Modern philanthropy in China, especially by family business houses, may be a young phenomenon, as the country has witnessed massive growth in private sector enterprises only in the last 30 years.
Hoogewerf of the Hurun Report, however, has revealed that Chinese philanthropists on average donated 6 percent of their personal wealth to various humanitarian causes, which “is a pretty high number” even compared with those in Europe and the US.
In India, big family businesses have a history of involvement in political and social causes. One prominent example is GD Birla, a founder of the Aditya Birla conglomerate. A close associate of Mahatma Gandhi, he made significant financial contributions to India’s freedom movement in the early part of the 20th century.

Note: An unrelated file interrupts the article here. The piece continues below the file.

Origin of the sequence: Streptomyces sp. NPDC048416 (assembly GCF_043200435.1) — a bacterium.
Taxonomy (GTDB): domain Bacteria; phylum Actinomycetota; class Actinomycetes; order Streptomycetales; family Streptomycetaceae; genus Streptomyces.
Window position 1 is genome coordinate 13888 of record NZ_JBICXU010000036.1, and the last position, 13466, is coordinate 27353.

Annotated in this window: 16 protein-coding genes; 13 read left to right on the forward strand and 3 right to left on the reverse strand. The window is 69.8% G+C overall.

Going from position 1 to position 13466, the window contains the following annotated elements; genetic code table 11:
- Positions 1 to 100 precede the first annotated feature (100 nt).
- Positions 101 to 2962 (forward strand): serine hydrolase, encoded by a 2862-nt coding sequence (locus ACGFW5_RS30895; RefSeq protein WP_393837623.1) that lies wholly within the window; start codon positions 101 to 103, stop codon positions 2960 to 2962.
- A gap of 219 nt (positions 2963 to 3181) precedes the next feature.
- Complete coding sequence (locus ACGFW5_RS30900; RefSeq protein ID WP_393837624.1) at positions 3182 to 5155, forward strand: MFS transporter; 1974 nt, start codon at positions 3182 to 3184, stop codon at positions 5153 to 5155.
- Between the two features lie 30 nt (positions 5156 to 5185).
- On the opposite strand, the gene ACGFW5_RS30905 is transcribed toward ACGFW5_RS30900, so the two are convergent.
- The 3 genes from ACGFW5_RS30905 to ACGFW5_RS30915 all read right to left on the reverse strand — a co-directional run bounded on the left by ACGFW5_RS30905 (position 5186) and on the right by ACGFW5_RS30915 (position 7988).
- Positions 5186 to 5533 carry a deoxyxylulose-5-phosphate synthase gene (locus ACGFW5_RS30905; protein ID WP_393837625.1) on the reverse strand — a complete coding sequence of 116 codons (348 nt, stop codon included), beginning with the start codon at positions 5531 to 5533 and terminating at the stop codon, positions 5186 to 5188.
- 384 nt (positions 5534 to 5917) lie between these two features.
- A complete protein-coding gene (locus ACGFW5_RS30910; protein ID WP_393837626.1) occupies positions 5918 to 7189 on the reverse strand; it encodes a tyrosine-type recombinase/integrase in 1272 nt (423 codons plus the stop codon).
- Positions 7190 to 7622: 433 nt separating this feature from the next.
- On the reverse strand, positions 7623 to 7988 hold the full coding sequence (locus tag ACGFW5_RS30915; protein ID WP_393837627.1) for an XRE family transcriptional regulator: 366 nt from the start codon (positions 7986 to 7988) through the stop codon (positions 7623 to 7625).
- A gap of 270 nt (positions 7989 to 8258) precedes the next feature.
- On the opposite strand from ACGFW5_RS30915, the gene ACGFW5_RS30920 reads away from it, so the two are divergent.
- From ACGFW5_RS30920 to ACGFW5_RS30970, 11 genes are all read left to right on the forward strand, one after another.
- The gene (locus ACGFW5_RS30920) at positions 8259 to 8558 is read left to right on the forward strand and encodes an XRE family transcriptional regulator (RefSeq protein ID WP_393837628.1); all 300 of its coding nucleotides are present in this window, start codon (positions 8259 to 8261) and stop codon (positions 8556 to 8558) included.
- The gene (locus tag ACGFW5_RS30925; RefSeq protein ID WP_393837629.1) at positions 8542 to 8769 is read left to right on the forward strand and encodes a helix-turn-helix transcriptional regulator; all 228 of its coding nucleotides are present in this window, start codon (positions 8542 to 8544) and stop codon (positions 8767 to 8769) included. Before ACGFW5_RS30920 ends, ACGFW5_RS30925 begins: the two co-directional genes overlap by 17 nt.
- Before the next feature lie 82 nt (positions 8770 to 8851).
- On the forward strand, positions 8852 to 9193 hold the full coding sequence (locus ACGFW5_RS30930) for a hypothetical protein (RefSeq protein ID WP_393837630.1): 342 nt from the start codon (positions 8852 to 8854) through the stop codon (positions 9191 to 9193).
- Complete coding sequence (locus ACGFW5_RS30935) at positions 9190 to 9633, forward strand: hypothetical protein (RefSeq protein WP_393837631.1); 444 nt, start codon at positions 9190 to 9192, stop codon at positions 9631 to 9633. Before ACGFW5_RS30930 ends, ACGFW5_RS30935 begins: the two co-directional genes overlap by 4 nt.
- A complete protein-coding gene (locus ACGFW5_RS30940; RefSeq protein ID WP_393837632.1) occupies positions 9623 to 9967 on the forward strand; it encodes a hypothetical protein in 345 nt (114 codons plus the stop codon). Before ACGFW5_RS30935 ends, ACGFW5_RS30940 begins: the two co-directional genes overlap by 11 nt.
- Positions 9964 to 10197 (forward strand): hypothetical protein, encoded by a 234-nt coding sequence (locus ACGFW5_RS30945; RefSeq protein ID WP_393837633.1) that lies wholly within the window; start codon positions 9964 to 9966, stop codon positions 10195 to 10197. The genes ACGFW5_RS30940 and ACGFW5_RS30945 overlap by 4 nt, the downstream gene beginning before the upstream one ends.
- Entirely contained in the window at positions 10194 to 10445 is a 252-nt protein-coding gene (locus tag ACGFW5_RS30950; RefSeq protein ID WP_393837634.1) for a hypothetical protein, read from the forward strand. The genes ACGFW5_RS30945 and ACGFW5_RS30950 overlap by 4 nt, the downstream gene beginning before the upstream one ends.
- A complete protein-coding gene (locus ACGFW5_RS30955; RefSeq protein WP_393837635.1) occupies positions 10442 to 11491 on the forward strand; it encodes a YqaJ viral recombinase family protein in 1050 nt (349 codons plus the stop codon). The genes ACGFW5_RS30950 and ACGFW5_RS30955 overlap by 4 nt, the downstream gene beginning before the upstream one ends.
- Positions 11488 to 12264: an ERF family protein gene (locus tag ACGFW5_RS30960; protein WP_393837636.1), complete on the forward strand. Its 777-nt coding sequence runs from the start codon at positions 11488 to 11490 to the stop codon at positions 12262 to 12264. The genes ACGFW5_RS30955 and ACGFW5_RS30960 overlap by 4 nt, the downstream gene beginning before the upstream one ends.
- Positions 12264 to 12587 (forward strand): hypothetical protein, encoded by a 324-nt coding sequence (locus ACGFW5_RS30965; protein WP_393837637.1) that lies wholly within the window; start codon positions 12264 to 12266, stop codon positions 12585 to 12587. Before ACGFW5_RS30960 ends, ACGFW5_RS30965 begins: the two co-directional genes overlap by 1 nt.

Other prominent business families behind the Tata and Murugappa conglomerates pioneered charitable contributions to hospitals and schools.
“Families in India have a long tradition of giving to the poor and needy, and business families do not focus only on achieving sustainable financial growth but also on contributing a part of their income for social good,” says Kavil Ramachandran, a professor focusing on family business and wealth management at the Indian School of Business in Hyderabad in southern India.
The urge to give is a universal human trait and families in Asia, like their peers across the globe, have a range of motivations for their philanthropic activities.
The UBS-INSEAD study says some of these motivations have an outward focus, such as the desire to impact a particular community, address a social problem or achieve a pragmatic objective.